I had a consult a few weeks ago with a Pilates Studio owner – who was frustrated with her website. She was paying for maintenance and hosting (which I believe is a fancy way of saying her contractor was making some profit by charging her for managing her hosting). I’ll go into that in another blog in the next couple of weeks. However the one thing I noticed about her website as I was reading it — is that it was written in the special language of Pilates instructors. My friend Carey wrote a blog about the Pilates language, and as I evaluate websites — I see some that are written in such technical Pilates language (Joe-speak) that for someone who has never been introduced to Pilates — it’s probably like reading something in French or German! Think about the USA Today. Why do so many people love the USA Today newspaper? Because USA Today is known for synthesizing news down to easy-to-read-and-comprehend stories.
Here’s some examples of what I found on this Pilates Studio website:
- This website talked about the equipment manufacturer of her reformers. Very few potential clients know the difference between Balanced Body, Basi or Arcus equipment. Potential clients (couch potatoes) want to know what the equipment will do for them, and they want to know that they can achieve results on the equipment (i.e. that beginners can use the equipment and get results).
- The description of the Tower – said it was a space saving piece of equipment. Really? Do couch potatoes care if you save space? When I was a couch potato (not so long ago) the part of the tower I cared about was the roll down bar and springs, that helped me do rollups when I couldn’t do them on my own. Likewise, the description of an Arc said it was a contemporary version of a spine corrector. I know what that means because I’m a regular at Pilates, but the couch potato in me sees some kind of a modern day corset! That’s not even close!
- There were multiple mentions of spinal extension and spinal flexion. As a couch potato I tend to blame my issues on my trips to the refrigerator and being overweight — I never thought about my spine or my posture until I started to practice Pilates.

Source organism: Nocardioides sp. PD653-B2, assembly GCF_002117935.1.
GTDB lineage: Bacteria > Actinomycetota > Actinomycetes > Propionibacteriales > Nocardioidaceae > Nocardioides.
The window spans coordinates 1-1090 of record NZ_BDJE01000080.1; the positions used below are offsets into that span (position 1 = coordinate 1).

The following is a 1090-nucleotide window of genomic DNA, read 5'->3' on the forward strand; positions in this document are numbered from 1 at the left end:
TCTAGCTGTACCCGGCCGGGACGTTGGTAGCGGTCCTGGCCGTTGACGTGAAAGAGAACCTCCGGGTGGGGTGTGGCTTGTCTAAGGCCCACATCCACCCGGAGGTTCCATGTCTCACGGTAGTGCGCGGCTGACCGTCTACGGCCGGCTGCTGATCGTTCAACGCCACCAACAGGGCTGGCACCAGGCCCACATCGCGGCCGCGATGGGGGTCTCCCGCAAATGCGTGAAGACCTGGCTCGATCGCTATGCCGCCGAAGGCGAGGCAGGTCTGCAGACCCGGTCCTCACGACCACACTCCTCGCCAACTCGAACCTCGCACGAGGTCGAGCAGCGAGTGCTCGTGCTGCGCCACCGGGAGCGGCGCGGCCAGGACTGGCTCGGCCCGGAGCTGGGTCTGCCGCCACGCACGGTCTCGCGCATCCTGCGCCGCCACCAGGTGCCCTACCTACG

It all comes down to a basic principle of marketing. You have to reach your target client, in language they understand. If they are watching the Young and the Restless and the Price is Right every day — then they’re probably not going to relate to a “healthy spine”, a “rock hard core” or how Pilates can help with injury prevention. I can’t speak for all couch potatoes – but I can tell you my experience. I lost a bunch of weight, then work & life (and possibly my motivation) got in the way so I couldn’t do aerobics 5-6 times per week. I gained weight back, had more life issues and spent 3 years without going to a gym. I had taken a few Pilates sessions on the reformer when i was thinner to do some toning – and I knew the equipment would help me do things that my body wouldn’t do by itself. So when I saw a Pilates studio across the street from a sports bar we were going into one night – I filed that in my head for future use. It took their complimentary session to get me to walk in the door — but once I walked in, and my friends and family started noticing that I was less stressed, moving without being creaky, and basically — being in a better mood — then I started to go regularly and learn the “Pilates” language.
While your website can’t be written totally in “couch-potato”, (you still need Pilates credibility), it needs to be written in terms couch potatoes can understand, and you need to tell those same couch potatoes what Pilates can do for them! They probably don’t care about doing candlestick on the Cadillac — but they do care if they have less back pain or creakiness! From now until the end of July — if you’d like an evaluation of your website to see if it’s “couch-potato friendly” — just email me — and I’ll do it for free!
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